Measuring the health of your radiators

The one nice thing about autumn is the fact that we can turn on the heating and cosy up in a little haven but if your radiators are making that strange, gurgling sound which usually happens when you have just settled down in bed it may be time to make some rudimentary checks.

If your radiators do not come on at all:

  • Look to see if your combi boiler is still set for just hot water. If so, re-set for heating and hot water. 
  • Check that there is no fault code popping up. That dreaded sign means you need to call in a professional.

If your radiators are giving you the choice between two temperatures; cholera fever in some rooms and the North Pole in others they could be unbalanced. To resolve this you should bleed and rebalance your heating:

To bleed:

  • Turn on the radiators and find out which ones are not working.
  • Turn your heating off. Lay an old towel underneath the one you are working on to catch excess water.
  • Look for the bleed valve; this is a round hole with an indented square inside.
  • Untighten the bleed screw with a flathead screwdriver. You can do this by turning the screwdriver anti-clockwise about a quarter of the way around. Allow sufficient time for the hissing sound to fade away; this tells you that all trapped air has been released, the valve will then start to leak water.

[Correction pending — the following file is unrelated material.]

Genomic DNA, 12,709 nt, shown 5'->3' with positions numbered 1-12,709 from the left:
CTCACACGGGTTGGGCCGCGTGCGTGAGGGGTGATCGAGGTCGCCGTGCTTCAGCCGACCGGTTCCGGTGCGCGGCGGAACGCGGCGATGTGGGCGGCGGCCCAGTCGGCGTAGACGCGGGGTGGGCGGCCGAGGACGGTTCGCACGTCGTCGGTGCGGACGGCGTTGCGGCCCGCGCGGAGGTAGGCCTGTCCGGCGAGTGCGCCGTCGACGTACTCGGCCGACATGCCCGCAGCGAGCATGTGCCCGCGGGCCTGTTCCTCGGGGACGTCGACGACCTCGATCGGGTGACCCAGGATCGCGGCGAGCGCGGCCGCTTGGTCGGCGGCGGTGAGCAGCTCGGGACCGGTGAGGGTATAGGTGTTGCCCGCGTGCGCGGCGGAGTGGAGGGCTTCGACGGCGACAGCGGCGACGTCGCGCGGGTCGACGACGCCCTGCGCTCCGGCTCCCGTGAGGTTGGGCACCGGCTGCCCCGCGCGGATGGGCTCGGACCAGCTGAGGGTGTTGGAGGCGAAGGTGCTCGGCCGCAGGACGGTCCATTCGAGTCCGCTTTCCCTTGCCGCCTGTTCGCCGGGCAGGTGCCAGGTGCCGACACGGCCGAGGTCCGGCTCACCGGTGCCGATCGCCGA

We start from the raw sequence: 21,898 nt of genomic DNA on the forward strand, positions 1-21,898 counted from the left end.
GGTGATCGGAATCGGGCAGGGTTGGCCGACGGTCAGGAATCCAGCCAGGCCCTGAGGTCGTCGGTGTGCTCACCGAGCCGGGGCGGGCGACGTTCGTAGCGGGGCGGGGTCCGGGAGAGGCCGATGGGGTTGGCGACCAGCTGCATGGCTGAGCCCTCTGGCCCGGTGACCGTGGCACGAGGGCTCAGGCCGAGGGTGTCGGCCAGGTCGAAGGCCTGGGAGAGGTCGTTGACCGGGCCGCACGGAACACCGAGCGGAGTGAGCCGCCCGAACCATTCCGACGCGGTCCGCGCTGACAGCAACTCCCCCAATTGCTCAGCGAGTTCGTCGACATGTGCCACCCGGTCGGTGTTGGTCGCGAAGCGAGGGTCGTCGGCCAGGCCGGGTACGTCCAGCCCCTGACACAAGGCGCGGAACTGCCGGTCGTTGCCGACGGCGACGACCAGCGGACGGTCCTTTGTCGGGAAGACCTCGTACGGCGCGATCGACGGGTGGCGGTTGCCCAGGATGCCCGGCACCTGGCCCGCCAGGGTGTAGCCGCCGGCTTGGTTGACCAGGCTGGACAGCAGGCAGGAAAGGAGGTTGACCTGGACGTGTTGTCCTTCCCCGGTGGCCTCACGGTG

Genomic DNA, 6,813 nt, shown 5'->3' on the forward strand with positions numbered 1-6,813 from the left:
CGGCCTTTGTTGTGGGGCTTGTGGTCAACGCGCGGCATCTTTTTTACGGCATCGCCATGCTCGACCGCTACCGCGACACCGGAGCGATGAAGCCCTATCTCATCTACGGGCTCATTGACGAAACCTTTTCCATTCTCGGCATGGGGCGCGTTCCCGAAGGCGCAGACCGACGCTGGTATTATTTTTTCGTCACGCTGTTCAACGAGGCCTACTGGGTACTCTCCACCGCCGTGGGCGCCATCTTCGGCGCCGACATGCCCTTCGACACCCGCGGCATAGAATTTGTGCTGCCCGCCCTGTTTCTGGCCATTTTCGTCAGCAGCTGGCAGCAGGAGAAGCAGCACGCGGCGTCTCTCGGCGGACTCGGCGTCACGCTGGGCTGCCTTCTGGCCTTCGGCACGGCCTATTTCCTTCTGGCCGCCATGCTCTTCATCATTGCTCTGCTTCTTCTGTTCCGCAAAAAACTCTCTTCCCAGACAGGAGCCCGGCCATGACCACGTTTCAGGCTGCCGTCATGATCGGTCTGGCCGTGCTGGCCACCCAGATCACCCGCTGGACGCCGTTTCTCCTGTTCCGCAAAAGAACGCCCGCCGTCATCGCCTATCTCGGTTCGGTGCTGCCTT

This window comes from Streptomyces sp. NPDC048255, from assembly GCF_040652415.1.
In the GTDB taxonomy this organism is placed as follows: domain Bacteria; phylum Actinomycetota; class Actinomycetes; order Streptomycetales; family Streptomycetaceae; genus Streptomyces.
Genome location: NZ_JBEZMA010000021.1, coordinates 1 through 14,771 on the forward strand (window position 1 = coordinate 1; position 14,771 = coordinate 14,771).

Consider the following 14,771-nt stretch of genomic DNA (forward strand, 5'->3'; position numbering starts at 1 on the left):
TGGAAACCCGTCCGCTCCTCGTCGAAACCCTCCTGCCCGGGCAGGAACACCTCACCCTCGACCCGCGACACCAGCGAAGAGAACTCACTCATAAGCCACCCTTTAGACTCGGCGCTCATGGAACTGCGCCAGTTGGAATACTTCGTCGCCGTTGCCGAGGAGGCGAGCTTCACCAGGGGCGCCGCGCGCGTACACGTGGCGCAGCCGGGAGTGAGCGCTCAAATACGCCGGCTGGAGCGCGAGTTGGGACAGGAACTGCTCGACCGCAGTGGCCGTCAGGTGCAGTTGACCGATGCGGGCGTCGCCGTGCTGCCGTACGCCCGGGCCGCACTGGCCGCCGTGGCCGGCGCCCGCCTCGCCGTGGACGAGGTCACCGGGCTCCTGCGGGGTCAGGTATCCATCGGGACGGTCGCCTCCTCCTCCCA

• Now re-tighten and hey presto! Normal service is resumed.

To balance your radiators:

  • Turn the heating off and open the valves on all your radiators; these are the ones that have a white plastic cap on them. Pull the cap off and you will see what looks like the flat end of steel found on a standard screwdriver
  • Switch on the heating and take note of how long each radiator takes to warm up.
  • Turn the heating off again and wait for them to cool down. When they are stone-cold, switch the heating back on to locate the fastest heating radiator.
  • Now, close the lockshield and re-open it with just a quarter turn. Using a digital thermometer, take a reading of the pipework next to the valve and the pipework on the opposite side of the radiator (where the thermostat is located). 
  • Note the difference in temperature. Open the lockshield until the difference between these two locations is 12°C. 
  • Now do the same for all the other radiators, starting from the warmest to the coldest.

Now all your radiators should heat up at the same time without one being faster than the other. To prevent them from seizing up next winter, try turning them on for twenty minutes or so during the spring/summer. Hey, it’s the UK, we are bound to have some cold days. This helps to keep everything chugging along nicely until Jack Frost starts nipping at our toes again. If you want more advice or would prefer to watch a tutorial on how to do these tasks check out Trade Radiators for more handy hints.

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